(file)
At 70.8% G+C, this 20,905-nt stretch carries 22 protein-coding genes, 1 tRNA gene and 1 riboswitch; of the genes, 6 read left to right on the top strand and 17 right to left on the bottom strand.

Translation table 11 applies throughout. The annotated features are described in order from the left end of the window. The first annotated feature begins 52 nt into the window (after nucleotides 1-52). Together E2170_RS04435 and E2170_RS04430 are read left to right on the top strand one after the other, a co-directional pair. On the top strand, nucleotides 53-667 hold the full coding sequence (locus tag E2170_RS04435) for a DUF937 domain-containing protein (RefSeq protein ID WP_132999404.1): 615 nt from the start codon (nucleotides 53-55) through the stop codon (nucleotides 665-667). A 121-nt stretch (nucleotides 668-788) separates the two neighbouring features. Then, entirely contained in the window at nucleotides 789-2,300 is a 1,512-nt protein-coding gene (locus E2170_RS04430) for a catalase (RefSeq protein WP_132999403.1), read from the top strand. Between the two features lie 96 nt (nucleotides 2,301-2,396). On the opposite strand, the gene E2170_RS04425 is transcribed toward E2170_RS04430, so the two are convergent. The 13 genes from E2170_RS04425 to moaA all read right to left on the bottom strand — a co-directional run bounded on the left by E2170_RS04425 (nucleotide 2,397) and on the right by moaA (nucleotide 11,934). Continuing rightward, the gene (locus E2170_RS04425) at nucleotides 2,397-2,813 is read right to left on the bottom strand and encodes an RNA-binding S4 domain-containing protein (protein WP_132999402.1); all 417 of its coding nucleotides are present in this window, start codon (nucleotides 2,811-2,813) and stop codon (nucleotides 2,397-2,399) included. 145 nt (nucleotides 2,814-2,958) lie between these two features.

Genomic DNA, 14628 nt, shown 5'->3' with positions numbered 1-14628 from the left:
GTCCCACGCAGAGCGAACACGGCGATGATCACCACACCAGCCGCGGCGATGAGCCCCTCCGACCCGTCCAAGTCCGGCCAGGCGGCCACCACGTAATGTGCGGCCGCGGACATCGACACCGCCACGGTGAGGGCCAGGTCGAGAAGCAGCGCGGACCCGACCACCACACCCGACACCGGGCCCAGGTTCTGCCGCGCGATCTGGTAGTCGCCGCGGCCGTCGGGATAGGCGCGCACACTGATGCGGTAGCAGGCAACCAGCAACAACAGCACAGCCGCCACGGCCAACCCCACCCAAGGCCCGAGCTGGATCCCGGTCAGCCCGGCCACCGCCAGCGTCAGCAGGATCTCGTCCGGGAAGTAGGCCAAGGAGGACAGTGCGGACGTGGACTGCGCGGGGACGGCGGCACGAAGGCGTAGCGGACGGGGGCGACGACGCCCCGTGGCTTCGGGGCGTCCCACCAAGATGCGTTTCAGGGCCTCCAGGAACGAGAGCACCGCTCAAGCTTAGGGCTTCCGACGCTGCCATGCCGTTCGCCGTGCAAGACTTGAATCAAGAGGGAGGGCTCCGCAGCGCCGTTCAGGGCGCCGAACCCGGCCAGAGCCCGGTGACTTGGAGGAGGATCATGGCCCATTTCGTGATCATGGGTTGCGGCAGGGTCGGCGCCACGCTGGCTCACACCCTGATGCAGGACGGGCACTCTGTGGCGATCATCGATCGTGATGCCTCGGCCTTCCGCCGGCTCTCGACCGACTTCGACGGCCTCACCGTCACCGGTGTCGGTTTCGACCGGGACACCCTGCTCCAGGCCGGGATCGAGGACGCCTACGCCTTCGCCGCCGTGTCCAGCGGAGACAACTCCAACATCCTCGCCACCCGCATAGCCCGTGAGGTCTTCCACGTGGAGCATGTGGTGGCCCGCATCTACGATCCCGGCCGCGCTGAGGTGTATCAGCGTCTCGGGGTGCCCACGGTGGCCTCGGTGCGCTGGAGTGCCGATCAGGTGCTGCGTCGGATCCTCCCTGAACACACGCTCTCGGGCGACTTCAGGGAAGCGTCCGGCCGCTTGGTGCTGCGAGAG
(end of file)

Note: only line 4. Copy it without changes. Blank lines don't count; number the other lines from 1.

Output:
GTCCCACGCAGAGCGAACACGGCGATGATCACCACACCAGCCGCGGCGATGAGCCCCTCCGACCCGTCCAAGTCCGGCCAGGCGGCCACCACGTAATGTGCGGCCGCGGACATCGACACCGCCACGGTGAGGGCCAGGTCGAGAAGCAGCGCGGACCCGACCACCACACCCGACACCGGGCCCAGGTTCTGCCGCGCGATCTGGTAGTCGCCGCGGCCGTCGGGATAGGCGCGCACACTGATGCGGTAGCAGGCAACCAGCAACAACAGCACAGCCGCCACGGCCAACCCCACCCAAGGCCCGAGCTGGATCCCGGTCAGCCCGGCCACCGCCAGCGTCAGCAGGATCTCGTCCGGGAAGTAGGCCAAGGAGGACAGTGCGGACGTGGACTGCGCGGGGACGGCGGCACGAAGGCGTAGCGGACGGGGGCGACGACGCCCCGTGGCTTCGGGGCGTCCCACCAAGATGCGTTTCAGGGCCTCCAGGAACGAGAGCACCGCTCAAGCTTAGGGCTTCCGACGCTGCCATGCCGTTCGCCGTGCAAGACTTGAATCAAGAGGGAGGGCTCCGCAGCGCCGTTCAGGGCGCCGAACCCGGCCAGAGCCCGGTGACTTGGAGGAGGATCATGGCCCATTTCGTGATCATGGGTTGCGGCAGGGTCGGCGCCACGCTGGCTCACACCCTGATGCAGGACGGGCACTCTGTGGCGATCATCGATCGTGATGCCTCGGCCTTCCGCCGGCTCTCGACCGACTTCGACGGCCTCACCGTCACCGGTGTCGGTTTCGACCGGGACACCCTGCTCCAGGCCGGGATCGAGGACGCCTACGCCTTCGCCGCCGTGTCCAGCGGAGACAACTCCAACATCCTCGCCACCCGCATAGCCCGTGAGGTCTTCCACGTGGAGCATGTGGTGGCCCGCATCTACGATCCCGGCCGCGCTGAGGTGTATCAGCGTCTCGGGGTGCCCACGGTGGCCTCGGTGCGCTGGAGTGCCGATCAGGTGCTGCGTCGGATCCTCCCTGAACACACGCTCTCGGGCGACTTCAGGGAAGCGTCCGGCCGCTTGGTGCTGCGAGAG